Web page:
The British No 1 closed the opening day’s play on the main show court with a 6-4 6-4 6-4 win over Spaniard Jaume Munar.
It is just the 24-year-old’s fourth outing on Centre and it is an experience he would like to get used to.
“On Centre Court, it is always a great experience,” he said after setting up a second-round meeting with Fernando Verdasco. “You always remember every match you play there.
“The more you play on there, obviously you just feel more comfortable with your surroundings and the court.
“Any time you play on Centre Court it’s just an amazing honour and feeling.
“Like I said before, you should never take it for granted. It’s just really special.
“You know you’re on Centre Court, you’re obviously concentrated on the match. Still inside, it’s pretty cool playing on Centre Court.”
Edmund came on to court after women’s second seed Naomi Osaka had been dumped out by Yulia Putintseva, but even though he got off to a scratchy start, losing the first two games, there was never much chance of another shock.
Fresh from his run to the semi-final at Eastbourne he looked in good shape, peppering 45 winners off both wings, though he had to work hard for the win.
He needed 10 attempts to claim the first set and then squandered a 5-1 lead in the third, but he was happy to get the job done.
“It was great for me. Coming through in straight sets, I had to work hard for it, for sure,” he added.
“It was nice to get the ball rolling and get some momentum. Different reasons this year, I just haven’t played a lot of consecutive matches of tennis this year,” he added.
“It is nice. It is good to win the first round, but you want to win more.
“It’s no good just winning one round each time you come here. There’s always that eagerness to try and keep winning obviously and do your best.”
Novak Djokovic hopes Goran Ivanisevic can propel him towards a fifth Wimbledon title and beyond.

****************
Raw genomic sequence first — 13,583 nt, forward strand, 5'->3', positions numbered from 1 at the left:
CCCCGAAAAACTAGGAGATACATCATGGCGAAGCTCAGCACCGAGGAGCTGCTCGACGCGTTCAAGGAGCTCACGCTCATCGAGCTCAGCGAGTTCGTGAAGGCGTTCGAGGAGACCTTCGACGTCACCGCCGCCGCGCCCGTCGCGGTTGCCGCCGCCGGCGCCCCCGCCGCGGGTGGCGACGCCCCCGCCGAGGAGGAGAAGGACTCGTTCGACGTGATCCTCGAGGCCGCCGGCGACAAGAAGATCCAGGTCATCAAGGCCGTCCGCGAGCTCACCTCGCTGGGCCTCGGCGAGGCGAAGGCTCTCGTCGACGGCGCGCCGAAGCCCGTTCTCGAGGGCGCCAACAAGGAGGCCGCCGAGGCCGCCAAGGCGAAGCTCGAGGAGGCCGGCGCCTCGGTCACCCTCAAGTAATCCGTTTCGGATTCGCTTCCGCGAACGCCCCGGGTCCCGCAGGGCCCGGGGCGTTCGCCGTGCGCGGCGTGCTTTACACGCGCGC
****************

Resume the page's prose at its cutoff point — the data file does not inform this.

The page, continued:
World No 1 Djokovic has recruited former SW19 winner Ivanisevic to work alongside coach Marian Vajda as they plot his assault on this year’s championships.
Djokovic won six grand slam titles when he was coached by three-time Wimbledon champion Boris Becker, and he wants to harness the experience of another course and distance winner over the next fortnight.
“I called Goran and asked him whether he’s available to come to Wimbledon and sort of give it a try, and have a little bit of a trial type of tournament where we get to know each other and see how it works,” said Djokovic.
“I’m really glad he accepted and came over. I don’t know if he will be able to stay for the whole tournament, it depends how I go. He’s got some commitments in the second week.
“But everything so far has been working really well. We’ve known each other for a long time. It didn’t take too much time for us to really feel comfortable one next to another.”
The new team got off to a winning start, despite a wobble or two, as defending champion Djokovic wore down Germany’s Philipp Kohlschreiber in three sets.
The Serbian, widely expected to enjoy another trouble-free run to this year’s final, dropped serve at the start of the first two sets but recovered from those early blips to run out a 6-3 7-5 6-3 winner.
Alexander Zverev and Stefanos Tsitsipas, the supposed next generation of men’s tennis, were shock casualties in the first round at Wimbledon.
Djokovic’s potential path to the final looks even clearer after the young guns, both in the defending champion’s half of the draw, fired blanks.
Sixth seed Zverev went down in four sets 4-6 6-3 6-2 7-5 to qualifier Jiri Vesely, the world No 124.
Around 20 minutes later Tsitsipas, having saved two match points in the fourth set, succumbed to the third as he was turfed out 6-4 3-6 6-4 6-7 (8) 6-3 by Italian Thomas Fabbiano.
Last year’s runner-up Kevin Anderson eased into round two after a straight-sets win 6-3 6-4 6-2 over Pierre-Hugues Herbert. Three-time grand-slam winner Stan Wawrinka made short work of Belgian Ruben Bemelmans, the Swiss roaring to a 6-3 6-2 6-2 victory in less than an hour and a half.
Wild card Feliciano Lopez carried on from where he left off after his singles and doubles win at Queen’s Club, beating Marcos Giron in straight sets to get his 70th consecutive grand slam off to a flying start.
In the all-Canadian affair on Court 12 - on Canada Day - teenager Felix Auger-Aliassime won his first grand slam match against Vasek Pospisil.
The 18-year-old, seeded 19 after a remarkable rise up the rankings in the past year, dropped the first set but recovered to win 5-7 6-2 6-4 6-3.